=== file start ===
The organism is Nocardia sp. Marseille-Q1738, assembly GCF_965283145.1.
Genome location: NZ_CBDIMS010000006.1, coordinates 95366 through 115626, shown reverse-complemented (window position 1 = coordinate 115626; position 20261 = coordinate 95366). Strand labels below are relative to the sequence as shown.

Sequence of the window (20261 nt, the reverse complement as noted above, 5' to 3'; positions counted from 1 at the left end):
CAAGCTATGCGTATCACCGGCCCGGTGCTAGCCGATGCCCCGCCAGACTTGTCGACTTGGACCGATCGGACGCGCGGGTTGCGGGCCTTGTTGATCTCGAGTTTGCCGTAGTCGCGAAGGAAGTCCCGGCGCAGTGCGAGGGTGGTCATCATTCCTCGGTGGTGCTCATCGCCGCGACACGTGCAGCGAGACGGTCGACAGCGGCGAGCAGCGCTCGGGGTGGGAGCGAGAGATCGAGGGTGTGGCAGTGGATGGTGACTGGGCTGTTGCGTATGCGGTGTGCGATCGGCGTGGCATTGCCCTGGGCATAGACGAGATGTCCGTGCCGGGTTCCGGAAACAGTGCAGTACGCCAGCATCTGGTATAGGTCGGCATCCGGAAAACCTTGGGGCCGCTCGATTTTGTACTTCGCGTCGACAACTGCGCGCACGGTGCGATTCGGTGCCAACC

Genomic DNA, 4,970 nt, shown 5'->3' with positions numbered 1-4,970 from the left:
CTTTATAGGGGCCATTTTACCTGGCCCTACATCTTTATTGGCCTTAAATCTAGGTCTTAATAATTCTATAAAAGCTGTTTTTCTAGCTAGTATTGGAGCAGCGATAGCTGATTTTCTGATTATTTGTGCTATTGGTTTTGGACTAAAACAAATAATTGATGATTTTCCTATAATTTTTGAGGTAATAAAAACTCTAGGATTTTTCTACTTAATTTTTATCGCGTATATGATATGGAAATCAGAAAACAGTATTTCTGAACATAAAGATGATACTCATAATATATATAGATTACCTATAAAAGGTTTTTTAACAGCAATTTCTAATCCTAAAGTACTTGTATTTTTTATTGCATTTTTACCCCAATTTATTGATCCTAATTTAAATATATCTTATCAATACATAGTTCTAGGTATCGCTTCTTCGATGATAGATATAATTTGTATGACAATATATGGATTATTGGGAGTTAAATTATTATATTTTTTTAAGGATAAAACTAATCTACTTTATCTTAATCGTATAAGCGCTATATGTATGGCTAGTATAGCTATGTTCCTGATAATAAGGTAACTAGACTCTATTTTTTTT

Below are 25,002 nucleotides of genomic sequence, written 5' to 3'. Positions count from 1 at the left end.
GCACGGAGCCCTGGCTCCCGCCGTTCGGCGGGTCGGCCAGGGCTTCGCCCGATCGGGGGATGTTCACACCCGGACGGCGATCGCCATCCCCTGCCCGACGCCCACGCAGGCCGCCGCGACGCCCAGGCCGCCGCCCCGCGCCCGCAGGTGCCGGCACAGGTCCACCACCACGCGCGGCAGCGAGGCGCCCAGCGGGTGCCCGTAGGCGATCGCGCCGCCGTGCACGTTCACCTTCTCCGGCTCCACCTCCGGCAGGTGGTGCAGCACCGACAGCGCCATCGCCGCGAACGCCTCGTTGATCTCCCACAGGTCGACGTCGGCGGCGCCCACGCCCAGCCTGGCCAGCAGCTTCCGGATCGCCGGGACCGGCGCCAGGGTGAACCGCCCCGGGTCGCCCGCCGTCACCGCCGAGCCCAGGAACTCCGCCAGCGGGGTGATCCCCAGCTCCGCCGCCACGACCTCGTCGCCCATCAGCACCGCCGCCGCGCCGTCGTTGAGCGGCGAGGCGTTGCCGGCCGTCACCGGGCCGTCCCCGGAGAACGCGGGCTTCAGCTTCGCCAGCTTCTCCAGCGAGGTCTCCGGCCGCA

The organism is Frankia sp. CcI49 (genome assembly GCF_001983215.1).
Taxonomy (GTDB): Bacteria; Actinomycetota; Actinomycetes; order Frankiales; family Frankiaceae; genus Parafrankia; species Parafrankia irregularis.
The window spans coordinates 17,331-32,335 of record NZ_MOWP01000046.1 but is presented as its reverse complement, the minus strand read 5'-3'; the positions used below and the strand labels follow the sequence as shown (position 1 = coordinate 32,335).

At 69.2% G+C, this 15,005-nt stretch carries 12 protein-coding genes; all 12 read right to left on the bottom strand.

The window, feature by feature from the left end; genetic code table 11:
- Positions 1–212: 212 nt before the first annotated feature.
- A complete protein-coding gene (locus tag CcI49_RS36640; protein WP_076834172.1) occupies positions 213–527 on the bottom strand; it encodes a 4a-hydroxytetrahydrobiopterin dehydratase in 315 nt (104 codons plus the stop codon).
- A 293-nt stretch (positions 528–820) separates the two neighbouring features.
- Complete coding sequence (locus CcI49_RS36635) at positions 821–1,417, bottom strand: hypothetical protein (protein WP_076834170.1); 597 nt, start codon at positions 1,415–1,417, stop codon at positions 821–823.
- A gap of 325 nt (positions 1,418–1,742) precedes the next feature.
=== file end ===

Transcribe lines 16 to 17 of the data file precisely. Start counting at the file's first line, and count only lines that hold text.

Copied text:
- A 293-nt stretch (positions 528–820) separates the two neighbouring features.
- Complete coding sequence (locus CcI49_RS36635) at positions 821–1,417, bottom strand: hypothetical protein (protein WP_076834170.1); 597 nt, start codon at positions 1,415–1,417, stop codon at positions 821–823.